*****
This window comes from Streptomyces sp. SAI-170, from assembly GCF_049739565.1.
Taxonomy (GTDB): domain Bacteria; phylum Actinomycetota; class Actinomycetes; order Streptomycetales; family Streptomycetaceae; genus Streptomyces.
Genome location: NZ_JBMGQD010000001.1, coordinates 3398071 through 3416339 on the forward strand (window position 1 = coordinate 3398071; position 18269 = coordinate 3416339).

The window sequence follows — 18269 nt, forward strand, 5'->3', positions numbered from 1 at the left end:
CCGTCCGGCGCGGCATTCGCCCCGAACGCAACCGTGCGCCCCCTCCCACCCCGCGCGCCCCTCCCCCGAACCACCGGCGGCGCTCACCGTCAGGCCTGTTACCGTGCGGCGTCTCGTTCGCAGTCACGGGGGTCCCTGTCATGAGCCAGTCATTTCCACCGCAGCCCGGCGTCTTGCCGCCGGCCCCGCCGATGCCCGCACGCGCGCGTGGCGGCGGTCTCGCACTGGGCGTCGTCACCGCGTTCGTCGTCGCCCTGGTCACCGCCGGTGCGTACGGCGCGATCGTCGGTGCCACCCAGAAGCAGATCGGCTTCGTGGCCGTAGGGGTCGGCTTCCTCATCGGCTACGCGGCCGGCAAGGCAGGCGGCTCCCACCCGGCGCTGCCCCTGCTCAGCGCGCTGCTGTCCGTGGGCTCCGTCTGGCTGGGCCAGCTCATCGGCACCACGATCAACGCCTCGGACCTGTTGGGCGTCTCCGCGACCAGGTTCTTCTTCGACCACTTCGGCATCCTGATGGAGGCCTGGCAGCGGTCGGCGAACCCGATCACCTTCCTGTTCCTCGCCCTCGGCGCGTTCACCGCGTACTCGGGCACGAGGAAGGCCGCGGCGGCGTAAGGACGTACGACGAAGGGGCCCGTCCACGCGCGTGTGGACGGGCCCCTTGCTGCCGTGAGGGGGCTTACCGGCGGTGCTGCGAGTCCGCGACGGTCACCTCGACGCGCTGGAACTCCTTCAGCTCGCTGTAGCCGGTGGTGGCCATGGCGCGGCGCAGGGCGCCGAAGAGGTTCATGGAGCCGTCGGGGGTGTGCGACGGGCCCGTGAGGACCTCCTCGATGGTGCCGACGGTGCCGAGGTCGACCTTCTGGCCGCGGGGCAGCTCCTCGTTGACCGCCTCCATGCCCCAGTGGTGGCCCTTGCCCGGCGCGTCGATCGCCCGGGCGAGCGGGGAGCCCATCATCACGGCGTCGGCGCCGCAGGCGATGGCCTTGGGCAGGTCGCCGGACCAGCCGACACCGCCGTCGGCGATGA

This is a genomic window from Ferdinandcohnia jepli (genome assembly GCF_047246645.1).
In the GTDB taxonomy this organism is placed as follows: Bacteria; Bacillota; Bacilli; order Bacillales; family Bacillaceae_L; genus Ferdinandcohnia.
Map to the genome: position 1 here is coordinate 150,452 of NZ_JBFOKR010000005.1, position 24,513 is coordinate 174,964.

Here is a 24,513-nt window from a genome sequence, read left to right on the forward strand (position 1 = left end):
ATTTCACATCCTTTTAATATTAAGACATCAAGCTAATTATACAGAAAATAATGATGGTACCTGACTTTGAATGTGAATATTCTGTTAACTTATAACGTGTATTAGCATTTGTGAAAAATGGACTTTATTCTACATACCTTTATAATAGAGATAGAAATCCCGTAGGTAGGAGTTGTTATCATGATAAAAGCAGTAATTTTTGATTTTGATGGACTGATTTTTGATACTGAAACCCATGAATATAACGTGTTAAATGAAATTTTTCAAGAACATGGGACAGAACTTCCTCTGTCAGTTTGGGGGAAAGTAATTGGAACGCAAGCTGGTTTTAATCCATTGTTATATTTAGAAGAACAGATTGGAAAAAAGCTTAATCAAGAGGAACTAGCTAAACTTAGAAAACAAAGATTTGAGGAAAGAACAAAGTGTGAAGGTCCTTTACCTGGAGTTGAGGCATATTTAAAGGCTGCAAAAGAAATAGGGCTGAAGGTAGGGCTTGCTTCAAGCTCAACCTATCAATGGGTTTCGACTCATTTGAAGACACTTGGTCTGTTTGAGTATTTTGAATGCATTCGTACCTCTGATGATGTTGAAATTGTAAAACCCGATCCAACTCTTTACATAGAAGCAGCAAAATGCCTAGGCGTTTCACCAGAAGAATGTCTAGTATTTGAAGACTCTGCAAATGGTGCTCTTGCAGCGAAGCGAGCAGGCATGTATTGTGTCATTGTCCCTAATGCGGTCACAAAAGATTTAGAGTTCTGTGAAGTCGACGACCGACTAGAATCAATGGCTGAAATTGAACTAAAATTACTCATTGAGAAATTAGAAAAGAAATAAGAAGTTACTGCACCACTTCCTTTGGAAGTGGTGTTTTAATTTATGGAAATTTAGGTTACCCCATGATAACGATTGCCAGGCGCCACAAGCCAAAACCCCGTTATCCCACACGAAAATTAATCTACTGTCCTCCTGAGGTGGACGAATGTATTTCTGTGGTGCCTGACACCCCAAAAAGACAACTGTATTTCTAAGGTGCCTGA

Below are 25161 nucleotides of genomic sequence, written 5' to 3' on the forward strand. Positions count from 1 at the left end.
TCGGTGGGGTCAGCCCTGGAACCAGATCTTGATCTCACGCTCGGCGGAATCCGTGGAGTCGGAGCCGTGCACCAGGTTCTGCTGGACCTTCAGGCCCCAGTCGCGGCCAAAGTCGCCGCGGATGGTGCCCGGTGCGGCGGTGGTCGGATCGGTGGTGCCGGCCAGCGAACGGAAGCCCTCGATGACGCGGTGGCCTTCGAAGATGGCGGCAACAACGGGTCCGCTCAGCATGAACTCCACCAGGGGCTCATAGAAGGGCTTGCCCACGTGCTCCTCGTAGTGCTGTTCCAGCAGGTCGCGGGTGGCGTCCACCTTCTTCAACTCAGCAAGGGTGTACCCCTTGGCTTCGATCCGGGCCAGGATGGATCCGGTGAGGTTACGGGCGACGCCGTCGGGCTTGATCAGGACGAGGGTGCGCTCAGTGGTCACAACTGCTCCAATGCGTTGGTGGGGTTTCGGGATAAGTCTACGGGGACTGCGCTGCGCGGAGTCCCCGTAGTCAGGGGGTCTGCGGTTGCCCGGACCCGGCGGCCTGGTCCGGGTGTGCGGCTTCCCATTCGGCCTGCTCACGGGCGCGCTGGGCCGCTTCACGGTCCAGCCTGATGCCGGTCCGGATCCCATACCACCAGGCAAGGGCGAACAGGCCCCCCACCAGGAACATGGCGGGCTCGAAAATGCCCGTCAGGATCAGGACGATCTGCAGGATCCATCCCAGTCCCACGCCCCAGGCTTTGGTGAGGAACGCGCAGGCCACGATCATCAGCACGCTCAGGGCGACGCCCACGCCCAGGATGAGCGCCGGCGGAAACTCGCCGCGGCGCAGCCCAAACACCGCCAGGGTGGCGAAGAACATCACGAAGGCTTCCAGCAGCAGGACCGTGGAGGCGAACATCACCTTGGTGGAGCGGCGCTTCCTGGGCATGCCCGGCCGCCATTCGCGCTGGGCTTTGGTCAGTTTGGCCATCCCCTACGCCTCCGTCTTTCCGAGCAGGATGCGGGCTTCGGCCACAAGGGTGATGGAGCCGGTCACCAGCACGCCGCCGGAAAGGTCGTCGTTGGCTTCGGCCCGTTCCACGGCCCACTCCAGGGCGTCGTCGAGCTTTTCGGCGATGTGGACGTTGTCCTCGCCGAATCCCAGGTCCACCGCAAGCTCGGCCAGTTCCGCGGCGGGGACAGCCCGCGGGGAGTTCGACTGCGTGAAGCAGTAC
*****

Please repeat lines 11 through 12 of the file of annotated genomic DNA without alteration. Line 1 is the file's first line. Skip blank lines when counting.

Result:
Below are 25161 nucleotides of genomic sequence, written 5' to 3' on the forward strand. Positions count from 1 at the left end.
TCGGTGGGGTCAGCCCTGGAACCAGATCTTGATCTCACGCTCGGCGGAATCCGTGGAGTCGGAGCCGTGCACCAGGTTCTGCTGGACCTTCAGGCCCCAGTCGCGGCCAAAGTCGCCGCGGATGGTGCCCGGTGCGGCGGTGGTCGGATCGGTGGTGCCGGCCAGCGAACGGAAGCCCTCGATGACGCGGTGGCCTTCGAAGATGGCGGCAACAACGGGTCCGCTCAGCATGAACTCCACCAGGGGCTCATAGAAGGGCTTGCCCACGTGCTCCTCGTAGTGCTGTTCCAGCAGGTCGCGGGTGGCGTCCACCTTCTTCAACTCAGCAAGGGTGTACCCCTTGGCTTCGATCCGGGCCAGGATGGATCCGGTGAGGTTACGGGCGACGCCGTCGGGCTTGATCAGGACGAGGGTGCGCTCAGTGGTCACAACTGCTCCAATGCGTTGGTGGGGTTTCGGGATAAGTCTACGGGGACTGCGCTGCGCGGAGTCCCCGTAGTCAGGGGGTCTGCGGTTGCCCGGACCCGGCGGCCTGGTCCGGGTGTGCGGCTTCCCATTCGGCCTGCTCACGGGCGCGCTGGGCCGCTTCACGGTCCAGCCTGATGCCGGTCCGGATCCCATACCACCAGGCAAGGGCGAACAGGCCCCCCACCAGGAACATGGCGGGCTCGAAAATGCCCGTCAGGATCAGGACGATCTGCAGGATCCATCCCAGTCCCACGCCCCAGGCTTTGGTGAGGAACGCGCAGGCCACGATCATCAGCACGCTCAGGGCGACGCCCACGCCCAGGATGAGCGCCGGCGGAAACTCGCCGCGGCGCAGCCCAAACACCGCCAGGGTGGCGAAGAACATCACGAAGGCTTCCAGCAGCAGGACCGTGGAGGCGAACATCACCTTGGTGGAGCGGCGCTTCCTGGGCATGCCCGGCCGCCATTCGCGCTGGGCTTTGGTCAGTTTGGCCATCCCCTACGCCTCCGTCTTTCCGAGCAGGATGCGGGCTTCGGCCACAAGGGTGATGGAGCCGGTCACCAGCACGCCGCCGGAAAGGTCGTCGTTGGCTTCGGCCCGTTCCACGGCCCACTCCAGGGCGTCGTCGAGCTTTTCGGCGATGTGGACGTTGTCCTCGCCGAATCCCAGGTCCACCGCAAGCTCGGCCAGTTCCGCGGCGGGGACAGCCCGCGGGGAGTTCGACTGCGTGAAGCAGTAC